Which of these images was the impetus for this series? How did it inform how you completed the series?
I was walking through Chinatown and saw men playing cards and Chinese “Chess’” outdoors in the Mary Soo Hoo Park, exactly as I had seen when traveling to China. The photos taken of them doing this led me to wish to know and see and photograph more.
What do you hope we as viewers take away from viewing your work?
Seeing Chinatown as more than a bunch of ethnic restaurants, but as an ethnic enclave rich with culture. It is one of the many immigrant communities that have made our country successful and interesting.
How the Atelier has helped you hone your vision as an artist?
I had done two other series of images and interviews, both of which have been published as photobooks. I was searching for something new in direction, but after trying several different mini projects during the Atelier, it became clear to me that this is what I really love to do: Photograph people and tell their story in images and their own words.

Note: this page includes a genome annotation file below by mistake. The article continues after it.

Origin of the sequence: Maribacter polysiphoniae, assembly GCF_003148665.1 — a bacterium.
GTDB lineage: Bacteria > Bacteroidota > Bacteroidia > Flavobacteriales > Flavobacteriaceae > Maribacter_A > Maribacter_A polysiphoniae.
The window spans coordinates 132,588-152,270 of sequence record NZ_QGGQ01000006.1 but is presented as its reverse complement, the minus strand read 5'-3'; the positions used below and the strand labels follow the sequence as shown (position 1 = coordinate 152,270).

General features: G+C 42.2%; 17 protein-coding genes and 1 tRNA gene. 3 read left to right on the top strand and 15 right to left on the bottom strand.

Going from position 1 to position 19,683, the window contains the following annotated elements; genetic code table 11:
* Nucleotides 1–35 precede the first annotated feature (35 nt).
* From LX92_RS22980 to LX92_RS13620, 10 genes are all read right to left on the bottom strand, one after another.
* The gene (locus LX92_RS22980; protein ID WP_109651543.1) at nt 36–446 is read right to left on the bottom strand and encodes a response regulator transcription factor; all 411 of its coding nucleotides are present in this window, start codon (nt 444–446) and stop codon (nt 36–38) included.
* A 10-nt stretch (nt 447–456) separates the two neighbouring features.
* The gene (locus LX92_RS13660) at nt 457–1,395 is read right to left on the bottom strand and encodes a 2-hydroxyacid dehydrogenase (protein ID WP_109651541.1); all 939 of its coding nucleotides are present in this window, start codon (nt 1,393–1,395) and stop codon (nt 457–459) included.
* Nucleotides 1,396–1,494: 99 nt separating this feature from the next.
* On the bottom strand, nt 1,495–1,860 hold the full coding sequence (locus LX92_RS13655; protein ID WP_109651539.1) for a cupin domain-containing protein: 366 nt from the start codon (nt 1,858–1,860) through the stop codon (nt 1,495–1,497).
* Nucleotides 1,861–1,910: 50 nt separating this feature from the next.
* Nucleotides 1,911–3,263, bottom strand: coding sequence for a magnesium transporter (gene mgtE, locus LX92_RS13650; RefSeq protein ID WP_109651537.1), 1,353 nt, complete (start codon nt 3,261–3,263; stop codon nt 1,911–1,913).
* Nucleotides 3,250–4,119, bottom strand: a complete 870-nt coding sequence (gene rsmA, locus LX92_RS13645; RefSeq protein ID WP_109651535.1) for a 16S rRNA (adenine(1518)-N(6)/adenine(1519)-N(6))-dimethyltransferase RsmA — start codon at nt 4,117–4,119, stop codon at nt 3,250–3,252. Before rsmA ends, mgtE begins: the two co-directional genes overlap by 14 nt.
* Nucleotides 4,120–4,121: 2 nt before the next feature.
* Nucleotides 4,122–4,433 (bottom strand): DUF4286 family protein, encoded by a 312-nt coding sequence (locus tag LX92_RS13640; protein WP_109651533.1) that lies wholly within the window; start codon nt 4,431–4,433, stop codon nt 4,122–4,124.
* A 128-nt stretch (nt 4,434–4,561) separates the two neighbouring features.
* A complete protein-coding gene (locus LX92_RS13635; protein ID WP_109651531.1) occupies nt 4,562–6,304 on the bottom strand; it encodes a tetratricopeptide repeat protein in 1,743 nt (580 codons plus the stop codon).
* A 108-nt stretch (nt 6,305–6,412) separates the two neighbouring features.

Tell us what is next for you creatively.
I plan to do much more with this project, which I consider to be half done. More interviews and more images/portaits, to tell their stories. I believe that the story of a people is best developed by telling individual stories rather than deciding on a summary.
I thank profusely two people without whom this exhibition would not have been possible. These are Susan Fung and Eric Schwartz, who are co-authors on the narrative aspects of this project. Susan provided her time and guidance and introduced me to important components of the Chinatown landscape, her Gin Family Association and the people I interviewed and photographed. She also served as translator when necessary. My son Eric Schwartz created a video record of the interviews, without which the narratives for the project would have been incomplete.
About Tony Schwartz –